Climate Change Forces Polar Bears to Eat Seabird Eggs

May 10 2021 - Views: 395
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The Arctic melting the sea ice caused by heat rise is forcing polar bears to start scavenging in areas populated and snack on seabirds’ eggs, a new study shows. 

Traditionally, polar bears’ primary targets are ringed and bearded seals. However, the increasing deterioration of sea ice as a result of climate change is making them less able to hunt for their regular prey.

types of climates in the world

Polar bears are ditching seals in favor of seabirds’ eggs

With a growing need to find alternative food, polar bears have been pushed farther to find food. They come ashore to snack on seabirds’ eggs and scavenge in human-populated areas.

A new published in the journal Royal Society Open Science has tracked how bears approach the nesting site over a period of 11 days when egg populations are depleted.

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Researchers in Canada used drones to monitor these major predators feeding common eider duck nests on Mitivik Island, in Nunavut.

"We found that later-arriving bears increasingly visited more empty nests and did not travel in an energy-minimizing way, but became less picky in the clutches they consumed," said lead author Patrick Jagielski, of the Great Lakes Institute for Environmental Research at the University of Windsor.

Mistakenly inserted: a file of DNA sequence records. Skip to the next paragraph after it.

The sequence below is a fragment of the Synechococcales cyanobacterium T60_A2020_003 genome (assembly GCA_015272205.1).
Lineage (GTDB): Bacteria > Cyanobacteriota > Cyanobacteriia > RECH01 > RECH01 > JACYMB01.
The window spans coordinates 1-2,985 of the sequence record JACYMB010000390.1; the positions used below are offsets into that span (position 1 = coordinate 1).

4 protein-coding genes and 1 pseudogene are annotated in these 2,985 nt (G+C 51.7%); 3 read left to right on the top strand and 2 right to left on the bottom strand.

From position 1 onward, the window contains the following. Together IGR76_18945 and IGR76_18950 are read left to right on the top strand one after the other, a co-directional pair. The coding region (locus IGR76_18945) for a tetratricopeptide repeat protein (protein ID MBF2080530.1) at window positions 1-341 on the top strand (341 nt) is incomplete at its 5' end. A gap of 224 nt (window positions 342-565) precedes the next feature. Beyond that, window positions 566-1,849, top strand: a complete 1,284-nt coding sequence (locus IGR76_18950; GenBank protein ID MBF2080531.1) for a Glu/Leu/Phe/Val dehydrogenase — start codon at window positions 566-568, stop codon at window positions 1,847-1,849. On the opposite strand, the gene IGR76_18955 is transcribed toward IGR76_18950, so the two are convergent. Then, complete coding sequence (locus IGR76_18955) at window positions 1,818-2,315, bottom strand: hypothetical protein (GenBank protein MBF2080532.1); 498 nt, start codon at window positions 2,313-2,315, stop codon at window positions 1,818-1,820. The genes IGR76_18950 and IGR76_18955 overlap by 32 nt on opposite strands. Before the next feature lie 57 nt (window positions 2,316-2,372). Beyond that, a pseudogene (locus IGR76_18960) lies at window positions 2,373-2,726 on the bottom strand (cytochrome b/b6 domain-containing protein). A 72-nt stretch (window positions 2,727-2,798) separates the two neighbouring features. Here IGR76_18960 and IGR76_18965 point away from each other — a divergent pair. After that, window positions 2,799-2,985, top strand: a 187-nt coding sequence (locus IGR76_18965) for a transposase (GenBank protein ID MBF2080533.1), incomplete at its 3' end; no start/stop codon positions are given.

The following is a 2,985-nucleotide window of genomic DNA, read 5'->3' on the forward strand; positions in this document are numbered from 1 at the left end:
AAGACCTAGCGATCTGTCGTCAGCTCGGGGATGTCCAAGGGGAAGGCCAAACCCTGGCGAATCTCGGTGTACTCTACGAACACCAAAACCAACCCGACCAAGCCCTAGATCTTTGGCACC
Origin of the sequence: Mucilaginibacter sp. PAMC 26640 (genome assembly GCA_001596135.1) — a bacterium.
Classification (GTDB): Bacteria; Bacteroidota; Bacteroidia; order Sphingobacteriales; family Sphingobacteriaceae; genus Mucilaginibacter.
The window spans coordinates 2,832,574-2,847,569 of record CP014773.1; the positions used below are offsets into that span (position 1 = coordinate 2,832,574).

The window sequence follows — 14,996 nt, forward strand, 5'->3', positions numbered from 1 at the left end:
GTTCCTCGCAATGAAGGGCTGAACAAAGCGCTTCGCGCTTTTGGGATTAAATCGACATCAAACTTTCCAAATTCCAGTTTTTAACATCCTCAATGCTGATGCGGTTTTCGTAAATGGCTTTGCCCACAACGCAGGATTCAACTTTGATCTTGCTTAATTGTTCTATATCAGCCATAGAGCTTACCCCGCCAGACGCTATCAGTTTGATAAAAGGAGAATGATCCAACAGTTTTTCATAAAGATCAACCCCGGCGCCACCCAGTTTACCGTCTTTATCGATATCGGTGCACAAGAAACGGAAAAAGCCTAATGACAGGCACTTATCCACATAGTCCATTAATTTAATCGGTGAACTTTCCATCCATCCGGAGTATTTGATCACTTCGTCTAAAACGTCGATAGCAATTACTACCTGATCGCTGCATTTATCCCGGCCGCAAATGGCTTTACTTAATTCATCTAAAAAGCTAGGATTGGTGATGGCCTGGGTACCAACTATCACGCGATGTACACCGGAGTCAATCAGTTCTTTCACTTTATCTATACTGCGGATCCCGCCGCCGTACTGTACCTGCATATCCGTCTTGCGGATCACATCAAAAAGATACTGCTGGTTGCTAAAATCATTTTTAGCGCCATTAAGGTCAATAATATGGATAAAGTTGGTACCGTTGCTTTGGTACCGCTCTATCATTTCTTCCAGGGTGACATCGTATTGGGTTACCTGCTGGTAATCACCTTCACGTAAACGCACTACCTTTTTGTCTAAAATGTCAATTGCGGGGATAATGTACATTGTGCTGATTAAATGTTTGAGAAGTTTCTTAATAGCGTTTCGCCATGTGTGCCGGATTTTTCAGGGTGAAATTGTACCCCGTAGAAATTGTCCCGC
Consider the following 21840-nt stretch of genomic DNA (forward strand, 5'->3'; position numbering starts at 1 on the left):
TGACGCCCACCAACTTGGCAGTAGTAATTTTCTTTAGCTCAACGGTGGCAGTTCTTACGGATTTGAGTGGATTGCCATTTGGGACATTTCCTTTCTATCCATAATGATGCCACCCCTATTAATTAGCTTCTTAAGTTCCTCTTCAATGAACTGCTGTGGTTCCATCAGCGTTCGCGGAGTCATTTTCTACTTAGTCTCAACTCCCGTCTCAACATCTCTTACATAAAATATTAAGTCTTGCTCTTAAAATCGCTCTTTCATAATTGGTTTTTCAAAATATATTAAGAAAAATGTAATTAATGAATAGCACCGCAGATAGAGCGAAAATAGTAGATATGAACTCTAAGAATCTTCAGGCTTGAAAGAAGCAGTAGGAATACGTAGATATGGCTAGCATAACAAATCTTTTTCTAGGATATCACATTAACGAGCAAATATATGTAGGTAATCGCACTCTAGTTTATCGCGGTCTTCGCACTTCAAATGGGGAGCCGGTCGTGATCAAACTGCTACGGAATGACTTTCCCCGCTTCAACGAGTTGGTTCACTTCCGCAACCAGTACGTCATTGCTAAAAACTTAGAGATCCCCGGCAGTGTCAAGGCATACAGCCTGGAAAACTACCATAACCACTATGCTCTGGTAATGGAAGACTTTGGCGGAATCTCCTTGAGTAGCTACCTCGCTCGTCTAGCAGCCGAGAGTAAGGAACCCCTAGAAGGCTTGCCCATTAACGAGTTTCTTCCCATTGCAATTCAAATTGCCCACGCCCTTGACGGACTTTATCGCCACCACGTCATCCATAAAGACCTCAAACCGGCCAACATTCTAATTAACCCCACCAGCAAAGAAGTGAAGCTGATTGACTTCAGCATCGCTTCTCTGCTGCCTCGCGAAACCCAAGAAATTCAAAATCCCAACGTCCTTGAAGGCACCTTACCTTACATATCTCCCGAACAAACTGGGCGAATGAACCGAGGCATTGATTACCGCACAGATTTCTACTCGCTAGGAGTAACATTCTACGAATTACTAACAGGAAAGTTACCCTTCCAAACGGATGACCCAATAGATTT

However, bears failed to consistently realize how sudden an eider hen moved.

This study shows that although species can incorporate 'less favored' food sources into their diets when it becomes harder to find their primary prey, they may not be able to do so effectively.

types of climates in the world

Climate Change Forces Polar Bears to Eat Seabird Eggs 

While experts say this gives no general indication of new ways polar bears hunt, it does demonstrate a struggle with an animal's diet due to global warming.

A study on the longevity of the species, published in Nature Climate Change in July 2020, estimated the species would be starved to extinction by 2100.

Researchers at Vanderbilt University, who have examined tooth wear in skulls kept in museums, say polar bears are so specialized in their diet that they may have to grapple. to adapt to the warming of the Arctic.

But they say an increase in encounters with grizzly bears may provide an evolutionary option, noting the incidents in which the two species give birth to offspring.

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